Ellen Dorr: For me the biggest idea here is that co-learning should be happening everywhere. When a school leader is really supporting the learning and growth of teachers, that means that staff meetings aren’t just staff meetings to deliver the nuts and bolts of information, they’re professional learning experiences. Just like you would want to see in a classroom, professional learning should be designed so that there’s facilitation by multiple people, leveraging teacher leaders. It’s valuable when a principal shows transparency around their learning and their leadership moves, because teachers are making those same leadership moves with students in a different scale in their classrooms. In my work with our technology leadership team, we now have a learning section in our weekly meeting agenda where we will spend 20 to 30 minutes of our time learning together.

Max Silverman: Let’s talk about the central office. In your ideal world, what is the role of the school district central office in supporting student learning, classroom teaching and school leadership?

Ellen Dorr: I think the role of the central office is to have a clear vision of what we want for students, and a little bit of a suggestion around how to get there. But the how needs to be co-designed, it cannot just come from one place.

Another big role of central offices is in removing obstacles. If we have processes in place that don’t make sense, we can’t keep putting them onto schools to work around or to figure out. The central office needs to pick that up to redesign it, and again, that has to be co-designed.

Finally, all the professional learning experiences that we offer to administrators and to teachers that are supported by central office need to have that co-learning model so that it is transparent and able to be replicated everywhere.

To use a metaphor, I think of the central office’s support role as that of an adjustable tomato trellis. Tomatoes are going to grow better if they’re not staying on the ground, so we need to adjust the trellis to move the tomatoes up as needed. A lot of organic growth happens in schools and we have to honor and support that. Part of how we support that is through those structures that we can make from the central office level but we need those to be flexible, adjustable structures so as we see growth happening we can make adjustments that align with our vision. Other aspects of the tomato trellis metaphor that really speak to me are the ideas that it allows light in so that growth is still happening, it’s responsive, it’s connected, and it’s a real living example of co-design.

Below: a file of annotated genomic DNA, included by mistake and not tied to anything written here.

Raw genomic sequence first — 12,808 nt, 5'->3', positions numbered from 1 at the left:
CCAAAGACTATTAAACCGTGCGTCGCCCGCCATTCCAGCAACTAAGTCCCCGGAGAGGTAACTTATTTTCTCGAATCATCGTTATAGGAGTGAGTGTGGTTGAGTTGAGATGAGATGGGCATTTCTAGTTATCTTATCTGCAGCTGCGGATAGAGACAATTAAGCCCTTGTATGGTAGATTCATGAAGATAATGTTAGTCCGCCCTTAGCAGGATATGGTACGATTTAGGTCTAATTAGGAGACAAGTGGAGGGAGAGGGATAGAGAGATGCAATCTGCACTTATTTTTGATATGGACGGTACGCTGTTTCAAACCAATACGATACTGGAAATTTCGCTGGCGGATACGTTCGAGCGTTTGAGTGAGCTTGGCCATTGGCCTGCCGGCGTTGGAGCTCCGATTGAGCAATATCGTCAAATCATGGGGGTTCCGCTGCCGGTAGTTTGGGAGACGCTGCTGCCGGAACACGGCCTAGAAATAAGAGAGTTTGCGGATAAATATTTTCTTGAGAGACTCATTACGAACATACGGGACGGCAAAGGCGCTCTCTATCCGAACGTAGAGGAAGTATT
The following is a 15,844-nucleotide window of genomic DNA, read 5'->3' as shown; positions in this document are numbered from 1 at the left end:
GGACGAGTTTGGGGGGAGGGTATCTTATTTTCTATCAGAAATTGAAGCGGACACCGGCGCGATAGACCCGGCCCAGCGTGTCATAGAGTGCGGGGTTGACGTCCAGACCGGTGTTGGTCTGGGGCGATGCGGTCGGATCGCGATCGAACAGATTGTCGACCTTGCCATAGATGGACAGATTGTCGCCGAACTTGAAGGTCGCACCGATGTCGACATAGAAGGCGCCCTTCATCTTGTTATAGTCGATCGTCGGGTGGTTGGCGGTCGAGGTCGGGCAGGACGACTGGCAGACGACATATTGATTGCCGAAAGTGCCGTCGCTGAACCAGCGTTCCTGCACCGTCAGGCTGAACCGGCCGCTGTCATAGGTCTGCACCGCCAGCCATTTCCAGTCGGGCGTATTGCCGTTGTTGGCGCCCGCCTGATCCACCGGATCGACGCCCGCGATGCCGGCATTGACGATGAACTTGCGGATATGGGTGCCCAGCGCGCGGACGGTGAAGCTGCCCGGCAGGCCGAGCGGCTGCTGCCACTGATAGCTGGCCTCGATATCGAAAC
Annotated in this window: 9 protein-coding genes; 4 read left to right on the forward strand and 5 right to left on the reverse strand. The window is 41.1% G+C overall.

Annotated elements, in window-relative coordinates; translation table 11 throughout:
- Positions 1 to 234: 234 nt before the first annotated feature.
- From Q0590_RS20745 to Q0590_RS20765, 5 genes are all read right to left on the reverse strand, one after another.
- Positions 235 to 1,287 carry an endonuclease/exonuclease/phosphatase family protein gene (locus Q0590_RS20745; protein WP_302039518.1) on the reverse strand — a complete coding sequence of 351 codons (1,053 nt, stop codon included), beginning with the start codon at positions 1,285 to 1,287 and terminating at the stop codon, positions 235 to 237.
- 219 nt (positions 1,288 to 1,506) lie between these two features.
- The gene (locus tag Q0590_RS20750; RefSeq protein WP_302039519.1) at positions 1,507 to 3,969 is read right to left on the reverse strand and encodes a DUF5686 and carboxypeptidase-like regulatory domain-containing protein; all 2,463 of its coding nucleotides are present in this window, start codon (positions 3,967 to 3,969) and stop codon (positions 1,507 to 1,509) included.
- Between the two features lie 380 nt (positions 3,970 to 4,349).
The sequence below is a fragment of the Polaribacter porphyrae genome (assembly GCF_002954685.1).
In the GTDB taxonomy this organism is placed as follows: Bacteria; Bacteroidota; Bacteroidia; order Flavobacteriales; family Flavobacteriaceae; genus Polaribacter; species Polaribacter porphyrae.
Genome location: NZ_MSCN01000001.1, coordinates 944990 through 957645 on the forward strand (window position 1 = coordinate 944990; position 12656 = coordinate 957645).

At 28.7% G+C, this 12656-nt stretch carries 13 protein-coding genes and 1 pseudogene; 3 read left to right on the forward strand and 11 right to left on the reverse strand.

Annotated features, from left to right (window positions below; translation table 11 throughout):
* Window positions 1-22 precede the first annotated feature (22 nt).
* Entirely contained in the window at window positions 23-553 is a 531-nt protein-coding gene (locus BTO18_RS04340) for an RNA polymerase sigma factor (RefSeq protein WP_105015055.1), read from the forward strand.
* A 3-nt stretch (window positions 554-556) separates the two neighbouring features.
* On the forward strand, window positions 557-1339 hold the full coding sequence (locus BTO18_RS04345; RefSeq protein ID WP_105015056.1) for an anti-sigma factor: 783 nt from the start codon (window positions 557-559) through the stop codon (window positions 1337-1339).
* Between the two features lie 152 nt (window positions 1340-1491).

Max Silverman: I love the metaphor! In CEL’s work we support central office leaders in their ability to be proactive and differentiated in their support to schools. If they can do so, we believe that central office personnel can be a tremendous value add to schools. From our perspective, the way they get there is that central offices need to become stronger learning organizations with a greater willingness to take risks, make mistakes, and learn as they go. Given your metaphor, what do you think will need to change within central offices for them to be able to work differently?

“If your district’s messy work falls in line with serving an equity agenda, it is hard to argue against it.”

Ellen Dorr: For central offices to work differently, they have to be able to take some bolder actions. Perhaps because the value of the central office is harder for people in schools to see, we are not comfortable taking risks or doing work that could look like a bad job. One of the things about a tomato trellis is that while it’s sturdy it’s also kind of lightweight. So those of us in the central office need to think about where we can be more agile. Where could we do something more quickly and make a small change and see if that helps growth? Sometimes we get a little intimidated by how everything is connected and we think about what it would take to really remodel the trellis, so to speak, so we’re not willing to do a small remodel to see what impact that might have. It also feels kind of scary to embrace the idea to fail forward. We don’t want to be messy, but I think we could be a little messier because learning – like gardening – isn’t clean. It is messy! We have to push a little because that’s where the important equity work is. If your district’s messy work falls in line with serving an equity agenda, it is hard to argue against it. Perhaps the central office needs more comfort with discomfort.  We need to lean into the challenge of doing the hard things that are really good for kids.

Max Silverman: Ellen, thanks so much for your time.

Ellen Dorr: It’s been my pleasure!

Photos used with permission from Renton School District Community Relations. All rights reserved. 

About the author

Max Silverman is the executive director of the University of Washington Center for Educational Leadership (CEL) where he provides leadership for improving school systems focused on equitable outcomes for students.